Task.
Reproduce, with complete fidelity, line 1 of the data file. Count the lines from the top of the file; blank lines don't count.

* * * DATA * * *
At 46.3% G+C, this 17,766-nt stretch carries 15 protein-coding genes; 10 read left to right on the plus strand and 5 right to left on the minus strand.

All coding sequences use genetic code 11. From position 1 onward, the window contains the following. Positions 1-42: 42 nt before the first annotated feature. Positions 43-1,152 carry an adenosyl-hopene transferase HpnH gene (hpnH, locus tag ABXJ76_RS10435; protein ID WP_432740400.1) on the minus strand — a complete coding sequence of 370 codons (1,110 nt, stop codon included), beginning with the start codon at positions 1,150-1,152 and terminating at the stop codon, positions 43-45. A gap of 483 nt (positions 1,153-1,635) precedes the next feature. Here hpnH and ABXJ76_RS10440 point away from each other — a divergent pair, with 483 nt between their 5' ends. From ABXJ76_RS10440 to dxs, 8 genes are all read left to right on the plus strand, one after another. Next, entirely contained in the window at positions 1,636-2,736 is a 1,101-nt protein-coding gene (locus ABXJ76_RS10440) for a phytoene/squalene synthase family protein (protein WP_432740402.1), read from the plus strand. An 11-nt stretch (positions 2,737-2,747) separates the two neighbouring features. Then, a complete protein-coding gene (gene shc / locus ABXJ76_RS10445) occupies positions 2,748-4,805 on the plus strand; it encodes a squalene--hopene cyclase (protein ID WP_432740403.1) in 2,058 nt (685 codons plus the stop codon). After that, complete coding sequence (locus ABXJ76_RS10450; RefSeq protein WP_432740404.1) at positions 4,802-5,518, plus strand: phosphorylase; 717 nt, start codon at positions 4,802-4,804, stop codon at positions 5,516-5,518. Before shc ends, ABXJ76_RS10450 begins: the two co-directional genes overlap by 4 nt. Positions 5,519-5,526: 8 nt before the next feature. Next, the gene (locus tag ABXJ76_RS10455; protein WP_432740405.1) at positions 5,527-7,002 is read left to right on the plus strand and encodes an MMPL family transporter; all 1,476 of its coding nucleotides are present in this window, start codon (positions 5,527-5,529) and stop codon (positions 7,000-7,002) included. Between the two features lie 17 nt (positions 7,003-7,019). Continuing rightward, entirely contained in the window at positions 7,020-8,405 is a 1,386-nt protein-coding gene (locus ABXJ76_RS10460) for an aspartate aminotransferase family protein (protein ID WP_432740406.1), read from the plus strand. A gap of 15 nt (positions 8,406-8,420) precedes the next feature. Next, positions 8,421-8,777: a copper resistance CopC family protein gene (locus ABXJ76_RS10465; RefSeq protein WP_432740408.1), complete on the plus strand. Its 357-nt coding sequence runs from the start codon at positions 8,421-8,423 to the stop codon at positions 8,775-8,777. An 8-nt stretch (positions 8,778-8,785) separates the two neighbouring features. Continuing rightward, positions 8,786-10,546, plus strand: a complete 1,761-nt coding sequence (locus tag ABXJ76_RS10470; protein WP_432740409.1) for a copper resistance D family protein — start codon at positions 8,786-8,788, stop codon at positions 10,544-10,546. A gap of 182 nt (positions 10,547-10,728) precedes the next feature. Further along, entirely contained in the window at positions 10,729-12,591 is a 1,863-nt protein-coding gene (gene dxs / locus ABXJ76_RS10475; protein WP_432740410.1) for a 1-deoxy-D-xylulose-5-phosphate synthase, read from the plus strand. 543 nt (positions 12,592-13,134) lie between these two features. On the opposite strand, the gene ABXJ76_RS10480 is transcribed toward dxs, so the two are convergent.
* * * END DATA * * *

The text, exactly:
At 46.3% G+C, this 17,766-nt stretch carries 15 protein-coding genes; 10 read left to right on the plus strand and 5 right to left on the minus strand.